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An Angle on Mikvah

Trying to inspire secular readers

Traditional Judaism regards a menstruating woman as ritually impure and therefore sexually impermissible to her husband. By immersing in the purifying waters of the mikveh (ritual bath) seven days after her menstrual flow ceases, she returns to a state of ritual purity.

Classic rabbinic thought views menstruation, niddah, as representing the fallen state of human beings from the time of the expulsion from the Garden of Eden; niddah also connotes women’s flawed reproductive state, as each menstruation is viewed as the death of a potential life. Against these traditional disparaging rabbinic views of women’s monthly cycles, Varda Polak-Sahm, in The House of Secrets: The Hidden World of the Mikveh, (Beacon Press, $28.95) seeks to understand why and how some contemporary Israeli women choose to follow these ancient laws, which are known rather archaically as taharat ha-mishpacha, “family purity.”

From awe to antipathy, the ritual monthly immersion in the mikveh elicits widely divergent reactions in 21st-century women. Polak-Sahm, a secular Israeli with Sephardic, ultra-Orthodox, Me’ah Shearim roots, posits the framing questions of her book: Why do some Jewish women choose to immerse themselves in the mikveh? Do they do it for spiritual reasons, or possibly as a fertility strategy? Do they act out of superstition, to ward off possible birth defects, or as a ploy to maintain sexual excitement in a marriage? Or is it because a woman is commanded to do so as part of the laws of family purity?

A folklorist, author, photographer and seventh-generation Jerusalemite, Polak- Sahm turns her keen and compassionate attention to explore what motivates contemporary Israeli women to come every month to the mikveh. She relates her own traumatic first-time experience of mikveh preceding her first marriage. Years later, she returns to the same mikveh, just before her second wedding. She experiences a personal transformation from painful alienation to a profound sense of sacredness and sisterhood. She recalls, years later, “Out of the five senses a sixth was born: I was flooded with an elemental emotion so stunning in its intensity, so acute, it was as if every fiber of my being was stirring wondrously to life.”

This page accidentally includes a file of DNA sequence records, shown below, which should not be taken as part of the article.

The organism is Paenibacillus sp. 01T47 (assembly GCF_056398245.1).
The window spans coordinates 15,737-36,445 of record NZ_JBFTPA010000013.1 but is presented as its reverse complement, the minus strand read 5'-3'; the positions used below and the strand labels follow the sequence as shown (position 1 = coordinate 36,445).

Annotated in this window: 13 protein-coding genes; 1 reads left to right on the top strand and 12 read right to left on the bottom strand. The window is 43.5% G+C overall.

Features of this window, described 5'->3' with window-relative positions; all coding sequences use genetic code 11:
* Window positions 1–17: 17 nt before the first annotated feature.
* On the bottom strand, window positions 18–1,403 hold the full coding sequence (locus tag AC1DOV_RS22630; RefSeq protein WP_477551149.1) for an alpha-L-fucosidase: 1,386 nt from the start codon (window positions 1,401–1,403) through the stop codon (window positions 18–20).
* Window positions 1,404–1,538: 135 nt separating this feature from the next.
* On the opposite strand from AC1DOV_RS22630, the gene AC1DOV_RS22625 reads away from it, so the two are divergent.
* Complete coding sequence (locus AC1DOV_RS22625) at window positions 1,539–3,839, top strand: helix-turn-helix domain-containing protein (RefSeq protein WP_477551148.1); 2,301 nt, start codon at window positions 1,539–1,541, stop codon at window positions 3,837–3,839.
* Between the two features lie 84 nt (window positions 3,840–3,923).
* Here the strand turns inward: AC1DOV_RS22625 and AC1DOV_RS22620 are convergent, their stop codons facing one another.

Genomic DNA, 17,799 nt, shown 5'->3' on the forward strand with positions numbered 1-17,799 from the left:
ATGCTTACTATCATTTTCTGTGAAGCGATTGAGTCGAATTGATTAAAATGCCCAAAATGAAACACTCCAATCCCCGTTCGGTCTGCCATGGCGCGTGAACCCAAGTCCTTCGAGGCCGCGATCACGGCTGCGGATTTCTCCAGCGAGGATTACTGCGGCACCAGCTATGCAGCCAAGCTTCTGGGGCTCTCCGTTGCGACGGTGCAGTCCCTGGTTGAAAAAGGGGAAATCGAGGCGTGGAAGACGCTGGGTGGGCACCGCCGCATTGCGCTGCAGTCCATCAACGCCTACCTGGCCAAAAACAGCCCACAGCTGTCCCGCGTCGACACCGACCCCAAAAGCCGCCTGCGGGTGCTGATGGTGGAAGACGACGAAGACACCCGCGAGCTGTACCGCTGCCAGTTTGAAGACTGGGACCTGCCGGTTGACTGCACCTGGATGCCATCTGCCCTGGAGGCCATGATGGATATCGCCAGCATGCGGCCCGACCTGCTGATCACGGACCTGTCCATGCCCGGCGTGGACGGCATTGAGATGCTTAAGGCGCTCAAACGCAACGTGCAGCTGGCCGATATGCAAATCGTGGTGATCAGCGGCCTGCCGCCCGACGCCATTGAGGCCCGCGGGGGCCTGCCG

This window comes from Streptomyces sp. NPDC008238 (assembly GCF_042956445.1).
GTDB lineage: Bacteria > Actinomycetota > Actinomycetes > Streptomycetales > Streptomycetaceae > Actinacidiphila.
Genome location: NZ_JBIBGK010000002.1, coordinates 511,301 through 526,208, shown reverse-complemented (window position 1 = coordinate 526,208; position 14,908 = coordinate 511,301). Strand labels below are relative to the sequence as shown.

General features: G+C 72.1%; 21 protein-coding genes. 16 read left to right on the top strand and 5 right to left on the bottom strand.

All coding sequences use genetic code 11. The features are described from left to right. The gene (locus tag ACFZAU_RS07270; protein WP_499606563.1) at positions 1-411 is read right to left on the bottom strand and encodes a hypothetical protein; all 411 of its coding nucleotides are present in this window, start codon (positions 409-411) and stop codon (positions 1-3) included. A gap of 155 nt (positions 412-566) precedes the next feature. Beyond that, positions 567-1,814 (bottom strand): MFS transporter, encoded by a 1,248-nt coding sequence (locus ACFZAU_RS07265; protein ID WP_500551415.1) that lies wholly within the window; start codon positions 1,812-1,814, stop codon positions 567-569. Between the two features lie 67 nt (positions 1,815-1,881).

Eleven years later, that radical transformative experience prompts her to return to the same mikveh yet again, as she seeks to understand herself and to explore the motivations and experiences of other Israeli women. Her book is unique amongst works about mikveh in that she draws on the deeply personal and revealing narratives of religious and secular women who come regularly to immerse.

The stories of these women come alive here as Polak-Sahm writes of religious women for whom immersion is a commandment; of secular women for whom immersion constitutes spiritual renewal; and of the balaniyot, or mikveh attendants, who consider their occupation a calling from God. As such, this book aims to offer inspiration for Jewish women of all backgrounds.

Marion Lev-Cohen is in her last year of rabbinical school at HUC-JIR, New York. Her current project is creating a liberal mikveh for the New York area.